Determining The Validity of a Prenup

EXAMINING ANTENUPTIAL AGREEMENTS

by Ravelle Smith, JD of Cordell & Cordell, PC

In the past, agreements that contemplated for the dissolution of the marriage prior to the actual nuptials have been held to be invalid.  The legislature decided that such a practice was against public policy in that it promoted divorce.  This absolute barring of antenuptial agreements has such been repealed, and there is now a test in order to see if a prenuptial agreement passes muster in the State of Georgia.

 

The High Court of Georgia has done away with the fine line test between antenuptial agreements, which were previously unenforceable, per the public policy standard, and postnuptial agreements incident to a divorce , which facilitate the termination of a marriage, which had been upheld by the Georgia Courts.  Agreements incident to a divorce where the issues of property division, child custody and support, visitation, and alimony have traditionally been held to be valid. 

The Court now implies a litmus test to help it in determining whether it should enforce agreements that were entered into prior to the marriage.  This litmus test gives the trial court a great deal of discretion, but requires that it employs a three prong criteria in determining whether to enforce an antenuptial agreement.  This litmus test is referred to as the Scherer Test, and the courts are using this criteria to determine the validity of prenuptial agreement.

In Scherer, the Supreme Court held that prenuptial agreements in contemplation of divorce are not absolutely void as against public policy.  The court then set forth factors for the evaluation of prenuptial agreements made in contemplation of divorce.  The Scherer factors are:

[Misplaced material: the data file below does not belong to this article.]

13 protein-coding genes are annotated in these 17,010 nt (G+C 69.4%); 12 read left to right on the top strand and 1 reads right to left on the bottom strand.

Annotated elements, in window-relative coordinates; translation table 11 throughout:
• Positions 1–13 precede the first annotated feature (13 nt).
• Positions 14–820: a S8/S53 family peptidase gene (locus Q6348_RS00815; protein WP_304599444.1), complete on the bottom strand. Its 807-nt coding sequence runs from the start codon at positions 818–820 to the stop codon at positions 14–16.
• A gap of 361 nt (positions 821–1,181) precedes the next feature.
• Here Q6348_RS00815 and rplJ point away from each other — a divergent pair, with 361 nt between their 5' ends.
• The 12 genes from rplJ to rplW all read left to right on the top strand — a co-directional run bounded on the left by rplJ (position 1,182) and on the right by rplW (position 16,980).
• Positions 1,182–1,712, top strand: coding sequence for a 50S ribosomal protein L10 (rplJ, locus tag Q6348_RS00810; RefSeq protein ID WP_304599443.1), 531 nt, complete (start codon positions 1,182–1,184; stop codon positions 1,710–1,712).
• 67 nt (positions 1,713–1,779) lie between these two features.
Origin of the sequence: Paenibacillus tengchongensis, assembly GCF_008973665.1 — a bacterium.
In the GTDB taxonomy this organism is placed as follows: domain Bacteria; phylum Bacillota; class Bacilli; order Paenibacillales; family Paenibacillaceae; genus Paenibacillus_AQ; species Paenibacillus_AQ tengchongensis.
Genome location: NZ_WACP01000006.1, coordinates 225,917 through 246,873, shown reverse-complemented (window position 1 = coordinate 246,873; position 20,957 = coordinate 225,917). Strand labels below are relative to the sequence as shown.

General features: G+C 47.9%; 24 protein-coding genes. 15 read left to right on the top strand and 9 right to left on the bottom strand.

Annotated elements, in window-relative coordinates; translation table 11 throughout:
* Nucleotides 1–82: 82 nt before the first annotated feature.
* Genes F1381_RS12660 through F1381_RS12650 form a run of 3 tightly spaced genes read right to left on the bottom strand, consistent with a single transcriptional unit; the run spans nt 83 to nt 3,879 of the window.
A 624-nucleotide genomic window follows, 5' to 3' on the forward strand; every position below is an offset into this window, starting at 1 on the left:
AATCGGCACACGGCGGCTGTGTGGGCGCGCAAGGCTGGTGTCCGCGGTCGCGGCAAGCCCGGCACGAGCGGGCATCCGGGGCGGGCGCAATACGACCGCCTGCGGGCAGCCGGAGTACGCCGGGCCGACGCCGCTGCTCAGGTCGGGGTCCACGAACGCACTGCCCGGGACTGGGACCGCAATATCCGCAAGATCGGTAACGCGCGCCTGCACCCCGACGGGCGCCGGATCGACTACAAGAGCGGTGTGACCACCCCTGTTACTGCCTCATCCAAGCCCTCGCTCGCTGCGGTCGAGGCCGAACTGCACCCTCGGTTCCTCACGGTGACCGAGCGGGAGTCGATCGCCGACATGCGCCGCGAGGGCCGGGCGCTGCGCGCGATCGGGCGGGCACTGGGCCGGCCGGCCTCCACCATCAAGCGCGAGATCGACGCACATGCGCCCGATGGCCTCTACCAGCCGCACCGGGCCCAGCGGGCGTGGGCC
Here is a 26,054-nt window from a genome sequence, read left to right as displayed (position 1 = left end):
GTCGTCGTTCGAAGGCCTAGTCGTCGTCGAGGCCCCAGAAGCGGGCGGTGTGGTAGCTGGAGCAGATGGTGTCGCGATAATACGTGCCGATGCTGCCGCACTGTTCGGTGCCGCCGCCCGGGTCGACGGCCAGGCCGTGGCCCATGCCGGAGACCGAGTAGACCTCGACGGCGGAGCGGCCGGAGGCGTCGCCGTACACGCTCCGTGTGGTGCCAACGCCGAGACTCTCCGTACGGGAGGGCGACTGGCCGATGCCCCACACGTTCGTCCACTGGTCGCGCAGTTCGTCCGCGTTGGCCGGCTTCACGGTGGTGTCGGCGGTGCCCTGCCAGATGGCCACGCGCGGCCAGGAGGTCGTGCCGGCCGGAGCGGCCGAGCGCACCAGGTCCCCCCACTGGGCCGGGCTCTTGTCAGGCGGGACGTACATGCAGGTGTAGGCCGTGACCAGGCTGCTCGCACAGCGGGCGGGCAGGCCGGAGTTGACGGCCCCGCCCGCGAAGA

(1) Was the agreement obtained through fraud, duress or mistake, or through misrepresentation or nondisclosure of material facts?  For example, duress which will avoid a contract must consist of threats of bodily or other harm, or other means amounting to coercion, or tending to coerce the will of another, and actually inducing that person to do an act contrary to their free will.  The threats must be sufficient to overcome the mind and will of a person of ordinary firmness.   

(2) Is the agreement unconscionable? An unconscionable contract is one abhorrent to good morals and conscience where one of the parties takes a fraudulent advantage of another.  It is an agreement that no sane person not acting under a delusion would make and that no honest person would take advantage of.  Obviously this may be the most difficult factors of the Scherer test to overcome should you be looking to invalidate an agreement.  

(3) Have the facts and circumstances changed since the agreement was executed, so as to make its enforcement unfair and unreasonable? If the circumstances have changed beyond the parties’ contemplation at the time they entered into the agreement, it may not be enforceable.

Whether an agreement is enforceable in light of these criteria is a decision made in the trial court’s discretion.  The agreement must meet the usual requirements of offer, acceptance, and consideration.  These agreements are a factor which should be considered in determining an equitable division of property, and in determining whether alimony should be provided. 

It is important to evaluate how much is at dispute between the parties when an individual is deciding whether to challenge an agreement because nullifying a contractual agreement by overcoming a factor of the Scherer Test can be an onerous undertaking.  If there is not a significant amount at stake, you could see easily see the efforts and costs of attempting to overturn an agreement surpass the amount at dispute.  Therefore, take heed not only when drafting an antenuptial agreement, but use prudence when deciding when to fight one.

 

Ravelle Smith is an Associate Attorney and Litigation Manager in the Atlanta, Georgia office of Cordell & Cordell, P.C. 

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